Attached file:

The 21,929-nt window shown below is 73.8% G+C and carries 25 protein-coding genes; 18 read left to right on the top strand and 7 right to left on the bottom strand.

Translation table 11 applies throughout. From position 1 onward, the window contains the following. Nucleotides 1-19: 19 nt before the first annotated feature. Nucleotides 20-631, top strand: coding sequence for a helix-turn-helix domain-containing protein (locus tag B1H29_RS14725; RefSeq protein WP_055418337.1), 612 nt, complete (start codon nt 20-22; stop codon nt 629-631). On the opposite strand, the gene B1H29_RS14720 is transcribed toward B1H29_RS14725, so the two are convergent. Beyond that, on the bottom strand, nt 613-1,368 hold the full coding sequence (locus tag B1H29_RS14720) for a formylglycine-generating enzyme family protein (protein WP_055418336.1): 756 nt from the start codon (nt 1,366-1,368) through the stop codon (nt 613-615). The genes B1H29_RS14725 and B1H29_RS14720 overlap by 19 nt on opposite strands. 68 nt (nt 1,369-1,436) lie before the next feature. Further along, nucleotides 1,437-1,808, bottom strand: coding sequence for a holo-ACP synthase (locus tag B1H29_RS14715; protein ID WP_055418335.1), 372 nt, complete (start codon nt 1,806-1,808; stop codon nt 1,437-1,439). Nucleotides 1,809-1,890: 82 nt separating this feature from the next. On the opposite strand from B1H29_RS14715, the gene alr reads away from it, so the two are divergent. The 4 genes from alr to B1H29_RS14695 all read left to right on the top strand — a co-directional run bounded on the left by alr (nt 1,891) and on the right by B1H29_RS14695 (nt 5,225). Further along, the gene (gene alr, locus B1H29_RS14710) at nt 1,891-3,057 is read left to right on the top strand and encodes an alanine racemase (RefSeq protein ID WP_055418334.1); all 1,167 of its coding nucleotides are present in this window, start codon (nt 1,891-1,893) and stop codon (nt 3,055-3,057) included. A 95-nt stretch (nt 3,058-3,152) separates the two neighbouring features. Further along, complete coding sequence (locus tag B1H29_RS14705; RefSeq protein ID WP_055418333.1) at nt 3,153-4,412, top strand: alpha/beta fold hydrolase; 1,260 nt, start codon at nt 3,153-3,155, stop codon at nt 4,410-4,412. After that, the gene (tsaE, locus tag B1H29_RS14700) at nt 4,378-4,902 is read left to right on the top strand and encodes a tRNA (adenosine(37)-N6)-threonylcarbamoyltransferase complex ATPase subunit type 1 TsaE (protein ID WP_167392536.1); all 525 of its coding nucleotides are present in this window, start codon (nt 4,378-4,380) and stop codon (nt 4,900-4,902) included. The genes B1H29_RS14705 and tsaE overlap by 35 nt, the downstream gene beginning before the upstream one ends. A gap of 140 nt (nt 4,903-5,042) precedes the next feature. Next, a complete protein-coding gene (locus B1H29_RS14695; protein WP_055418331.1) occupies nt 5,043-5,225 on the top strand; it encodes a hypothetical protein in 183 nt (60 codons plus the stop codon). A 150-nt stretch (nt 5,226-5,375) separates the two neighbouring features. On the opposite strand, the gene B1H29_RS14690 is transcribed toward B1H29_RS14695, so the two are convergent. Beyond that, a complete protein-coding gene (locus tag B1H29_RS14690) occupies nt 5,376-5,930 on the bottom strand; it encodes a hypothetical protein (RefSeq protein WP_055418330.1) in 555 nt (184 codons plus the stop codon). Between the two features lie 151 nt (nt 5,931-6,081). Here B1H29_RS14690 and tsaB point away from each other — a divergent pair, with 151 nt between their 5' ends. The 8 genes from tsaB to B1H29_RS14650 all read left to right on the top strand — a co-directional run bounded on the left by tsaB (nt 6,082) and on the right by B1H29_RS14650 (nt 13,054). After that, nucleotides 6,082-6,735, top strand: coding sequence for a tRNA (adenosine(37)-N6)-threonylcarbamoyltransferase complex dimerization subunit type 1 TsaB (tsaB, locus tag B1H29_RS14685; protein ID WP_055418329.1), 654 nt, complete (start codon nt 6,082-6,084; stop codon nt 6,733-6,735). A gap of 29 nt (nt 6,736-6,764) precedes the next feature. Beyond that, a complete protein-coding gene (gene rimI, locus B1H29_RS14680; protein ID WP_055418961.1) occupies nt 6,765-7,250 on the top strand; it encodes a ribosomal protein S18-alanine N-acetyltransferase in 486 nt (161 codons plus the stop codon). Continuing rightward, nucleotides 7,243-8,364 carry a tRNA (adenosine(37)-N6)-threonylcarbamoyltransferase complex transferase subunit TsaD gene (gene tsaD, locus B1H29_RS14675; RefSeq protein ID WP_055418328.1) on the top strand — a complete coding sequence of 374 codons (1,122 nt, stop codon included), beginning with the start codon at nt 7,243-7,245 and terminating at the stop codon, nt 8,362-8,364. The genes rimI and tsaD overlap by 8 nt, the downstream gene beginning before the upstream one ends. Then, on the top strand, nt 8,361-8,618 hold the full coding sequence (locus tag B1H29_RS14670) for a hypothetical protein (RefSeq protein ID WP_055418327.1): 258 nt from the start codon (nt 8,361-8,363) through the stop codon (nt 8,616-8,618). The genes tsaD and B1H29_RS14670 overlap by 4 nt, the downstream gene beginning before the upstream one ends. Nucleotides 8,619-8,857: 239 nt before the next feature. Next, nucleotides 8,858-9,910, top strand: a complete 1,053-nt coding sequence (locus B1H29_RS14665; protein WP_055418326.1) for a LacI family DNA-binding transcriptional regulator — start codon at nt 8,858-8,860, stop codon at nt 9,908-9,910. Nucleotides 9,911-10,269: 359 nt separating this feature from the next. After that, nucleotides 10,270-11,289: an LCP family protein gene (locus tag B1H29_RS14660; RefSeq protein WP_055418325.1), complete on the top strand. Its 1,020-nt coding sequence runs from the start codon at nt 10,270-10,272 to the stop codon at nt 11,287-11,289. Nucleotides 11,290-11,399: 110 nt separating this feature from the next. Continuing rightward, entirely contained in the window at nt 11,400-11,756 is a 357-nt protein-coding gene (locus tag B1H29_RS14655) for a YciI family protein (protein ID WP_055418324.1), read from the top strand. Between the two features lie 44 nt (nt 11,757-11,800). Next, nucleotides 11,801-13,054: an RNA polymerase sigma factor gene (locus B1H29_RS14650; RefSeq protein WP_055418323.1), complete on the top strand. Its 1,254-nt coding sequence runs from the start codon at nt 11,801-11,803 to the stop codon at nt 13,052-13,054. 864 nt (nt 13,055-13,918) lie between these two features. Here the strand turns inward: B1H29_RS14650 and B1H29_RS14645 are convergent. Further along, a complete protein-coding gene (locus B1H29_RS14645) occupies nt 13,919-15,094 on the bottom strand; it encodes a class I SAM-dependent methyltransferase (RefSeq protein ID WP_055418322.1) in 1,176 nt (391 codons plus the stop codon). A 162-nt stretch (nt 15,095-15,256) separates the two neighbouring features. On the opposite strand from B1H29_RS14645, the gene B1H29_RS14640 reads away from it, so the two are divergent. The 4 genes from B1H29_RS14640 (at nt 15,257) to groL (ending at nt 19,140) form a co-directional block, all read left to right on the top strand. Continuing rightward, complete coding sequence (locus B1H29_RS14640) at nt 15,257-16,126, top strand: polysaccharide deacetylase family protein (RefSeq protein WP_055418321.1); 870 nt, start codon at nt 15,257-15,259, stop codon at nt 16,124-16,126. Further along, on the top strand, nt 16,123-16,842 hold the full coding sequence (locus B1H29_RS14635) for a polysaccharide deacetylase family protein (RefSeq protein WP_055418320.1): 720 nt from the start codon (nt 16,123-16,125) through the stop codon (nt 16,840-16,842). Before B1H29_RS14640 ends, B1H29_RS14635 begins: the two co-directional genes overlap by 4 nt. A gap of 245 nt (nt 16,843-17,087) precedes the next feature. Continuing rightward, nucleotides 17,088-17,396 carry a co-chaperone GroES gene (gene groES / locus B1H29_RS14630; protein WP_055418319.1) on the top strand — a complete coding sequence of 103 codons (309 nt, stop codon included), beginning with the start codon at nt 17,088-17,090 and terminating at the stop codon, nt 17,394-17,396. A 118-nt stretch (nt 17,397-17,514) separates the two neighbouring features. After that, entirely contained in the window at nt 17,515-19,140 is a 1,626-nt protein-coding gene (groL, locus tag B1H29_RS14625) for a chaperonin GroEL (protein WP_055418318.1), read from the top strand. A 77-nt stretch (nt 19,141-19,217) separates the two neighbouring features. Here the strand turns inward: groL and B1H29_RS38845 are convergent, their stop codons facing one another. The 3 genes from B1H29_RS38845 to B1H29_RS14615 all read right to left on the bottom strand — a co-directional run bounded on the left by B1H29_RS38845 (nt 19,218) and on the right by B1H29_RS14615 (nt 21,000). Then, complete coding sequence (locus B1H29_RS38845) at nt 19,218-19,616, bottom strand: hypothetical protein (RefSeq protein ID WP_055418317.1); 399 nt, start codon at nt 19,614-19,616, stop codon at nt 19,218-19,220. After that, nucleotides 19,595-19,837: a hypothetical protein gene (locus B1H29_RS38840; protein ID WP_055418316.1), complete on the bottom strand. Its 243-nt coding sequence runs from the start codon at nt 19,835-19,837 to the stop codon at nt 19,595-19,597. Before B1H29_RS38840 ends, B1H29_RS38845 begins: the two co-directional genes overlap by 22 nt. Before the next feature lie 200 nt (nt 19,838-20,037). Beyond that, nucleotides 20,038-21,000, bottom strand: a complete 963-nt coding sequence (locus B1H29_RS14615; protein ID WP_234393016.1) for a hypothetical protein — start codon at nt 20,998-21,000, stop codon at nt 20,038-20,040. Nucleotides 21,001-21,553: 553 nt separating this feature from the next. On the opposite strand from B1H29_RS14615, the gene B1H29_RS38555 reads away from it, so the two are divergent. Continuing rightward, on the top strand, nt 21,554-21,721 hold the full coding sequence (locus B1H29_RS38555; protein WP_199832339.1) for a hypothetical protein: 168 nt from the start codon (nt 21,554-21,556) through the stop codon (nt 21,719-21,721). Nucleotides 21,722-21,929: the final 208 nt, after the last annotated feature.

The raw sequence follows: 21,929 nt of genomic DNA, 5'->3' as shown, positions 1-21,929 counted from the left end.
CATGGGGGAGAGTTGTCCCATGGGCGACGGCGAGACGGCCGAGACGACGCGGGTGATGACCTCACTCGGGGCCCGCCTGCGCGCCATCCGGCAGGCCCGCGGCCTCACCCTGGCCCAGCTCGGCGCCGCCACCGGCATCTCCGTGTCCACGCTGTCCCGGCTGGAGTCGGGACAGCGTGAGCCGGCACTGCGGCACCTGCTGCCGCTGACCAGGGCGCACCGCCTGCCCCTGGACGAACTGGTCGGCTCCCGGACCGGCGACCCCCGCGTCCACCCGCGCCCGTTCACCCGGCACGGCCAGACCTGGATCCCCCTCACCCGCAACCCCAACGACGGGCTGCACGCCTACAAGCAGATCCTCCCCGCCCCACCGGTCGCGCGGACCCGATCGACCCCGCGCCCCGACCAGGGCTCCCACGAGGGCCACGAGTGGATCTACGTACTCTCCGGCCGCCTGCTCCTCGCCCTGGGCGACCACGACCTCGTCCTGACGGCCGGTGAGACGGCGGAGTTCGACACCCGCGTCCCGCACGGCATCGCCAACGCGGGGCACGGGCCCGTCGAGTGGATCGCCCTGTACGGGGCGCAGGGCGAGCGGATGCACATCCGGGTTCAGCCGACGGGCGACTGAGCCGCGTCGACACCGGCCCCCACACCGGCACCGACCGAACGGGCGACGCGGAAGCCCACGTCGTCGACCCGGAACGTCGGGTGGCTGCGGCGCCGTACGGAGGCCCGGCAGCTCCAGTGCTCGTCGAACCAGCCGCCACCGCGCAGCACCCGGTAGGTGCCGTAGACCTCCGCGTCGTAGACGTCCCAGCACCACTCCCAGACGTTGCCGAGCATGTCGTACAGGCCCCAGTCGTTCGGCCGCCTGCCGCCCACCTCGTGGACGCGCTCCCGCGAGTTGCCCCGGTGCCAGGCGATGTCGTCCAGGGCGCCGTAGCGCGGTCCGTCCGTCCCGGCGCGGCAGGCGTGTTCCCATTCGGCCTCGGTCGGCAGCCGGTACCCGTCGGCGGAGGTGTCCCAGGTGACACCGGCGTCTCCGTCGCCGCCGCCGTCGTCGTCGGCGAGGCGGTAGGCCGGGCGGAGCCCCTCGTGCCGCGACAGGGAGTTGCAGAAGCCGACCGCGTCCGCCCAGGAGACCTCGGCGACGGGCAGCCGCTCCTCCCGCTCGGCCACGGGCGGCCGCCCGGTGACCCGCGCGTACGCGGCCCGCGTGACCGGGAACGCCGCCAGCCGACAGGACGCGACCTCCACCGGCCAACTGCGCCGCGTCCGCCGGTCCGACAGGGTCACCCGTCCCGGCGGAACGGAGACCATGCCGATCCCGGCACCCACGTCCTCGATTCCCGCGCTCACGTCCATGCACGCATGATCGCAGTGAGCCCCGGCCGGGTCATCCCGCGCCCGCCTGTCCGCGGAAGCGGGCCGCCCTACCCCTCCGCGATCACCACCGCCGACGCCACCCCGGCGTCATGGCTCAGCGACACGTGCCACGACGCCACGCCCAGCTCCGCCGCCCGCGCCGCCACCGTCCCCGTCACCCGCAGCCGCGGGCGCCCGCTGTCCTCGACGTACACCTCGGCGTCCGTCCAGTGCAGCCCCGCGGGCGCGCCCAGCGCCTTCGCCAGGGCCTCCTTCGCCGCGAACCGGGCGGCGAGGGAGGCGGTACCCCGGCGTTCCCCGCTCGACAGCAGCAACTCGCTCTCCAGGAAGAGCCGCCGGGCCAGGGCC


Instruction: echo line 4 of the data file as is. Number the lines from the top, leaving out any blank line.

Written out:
CATGGGGGAGAGTTGTCCCATGGGCGACGGCGAGACGGCCGAGACGACGCGGGTGATGACCTCACTCGGGGCCCGCCTGCGCGCCATCCGGCAGGCCCGCGGCCTCACCCTGGCCCAGCTCGGCGCCGCCACCGGCATCTCCGTGTCCACGCTGTCCCGGCTGGAGTCGGGACAGCGTGAGCCGGCACTGCGGCACCTGCTGCCGCTGACCAGGGCGCACCGCCTGCCCCTGGACGAACTGGTCGGCTCCCGGACCGGCGACCCCCGCGTCCACCCGCGCCCGTTCACCCGGCACGGCCAGACCTGGATCCCCCTCACCCGCAACCCCAACGACGGGCTGCACGCCTACAAGCAGATCCTCCCCGCCCCACCGGTCGCGCGGACCCGATCGACCCCGCGCCCCGACCAGGGCTCCCACGAGGGCCACGAGTGGATCTACGTACTCTCCGGCCGCCTGCTCCTCGCCCTGGGCGACCACGACCTCGTCCTGACGGCCGGTGAGACGGCGGAGTTCGACACCCGCGTCCCGCACGGCATCGCCAACGCGGGGCACGGGCCCGTCGAGTGGATCGCCCTGTACGGGGCGCAGGGCGAGCGGATGCACATCCGGGTTCAGCCGACGGGCGACTGAGCCGCGTCGACACCGGCCCCCACACCGGCACCGACCGAACGGGCGACGCGGAAGCCCACGTCGTCGACCCGGAACGTCGGGTGGCTGCGGCGCCGTACGGAGGCCCGGCAGCTCCAGTGCTCGTCGAACCAGCCGCCACCGCGCAGCACCCGGTAGGTGCCGTAGACCTCCGCGTCGTAGACGTCCCAGCACCACTCCCAGACGTTGCCGAGCATGTCGTACAGGCCCCAGTCGTTCGGCCGCCTGCCGCCCACCTCGTGGACGCGCTCCCGCGAGTTGCCCCGGTGCCAGGCGATGTCGTCCAGGGCGCCGTAGCGCGGTCCGTCCGTCCCGGCGCGGCAGGCGTGTTCCCATTCGGCCTCGGTCGGCAGCCGGTACCCGTCGGCGGAGGTGTCCCAGGTGACACCGGCGTCTCCGTCGCCGCCGCCGTCGTCGTCGGCGAGGCGGTAGGCCGGGCGGAGCCCCTCGTGCCGCGACAGGGAGTTGCAGAAGCCGACCGCGTCCGCCCAGGAGACCTCGGCGACGGGCAGCCGCTCCTCCCGCTCGGCCACGGGCGGCCGCCCGGTGACCCGCGCGTACGCGGCCCGCGTGACCGGGAACGCCGCCAGCCGACAGGACGCGACCTCCACCGGCCAACTGCGCCGCGTCCGCCGGTCCGACAGGGTCACCCGTCCCGGCGGAACGGAGACCATGCCGATCCCGGCACCCACGTCCTCGATTCCCGCGCTCACGTCCATGCACGCATGATCGCAGTGAGCCCCGGCCGGGTCATCCCGCGCCCGCCTGTCCGCGGAAGCGGGCCGCCCTACCCCTCCGCGATCACCACCGCCGACGCCACCCCGGCGTCATGGCTCAGCGACACGTGCCACGACGCCACGCCCAGCTCCGCCGCCCGCGCCGCCACCGTCCCCGTCACCCGCAGCCGCGGGCGCCCGCTGTCCTCGACGTACACCTCGGCGTCCGTCCAGTGCAGCCCCGCGGGCGCGCCCAGCGCCTTCGCCAGGGCCTCCTTCGCCGCGAACCGGGCGGCGAGGGAGGCGGTACCCCGGCGTTCCCCGCTCGACAGCAGCAACTCGCTCTCCAGGAAGAGCCGCCGGGCCAGGGCC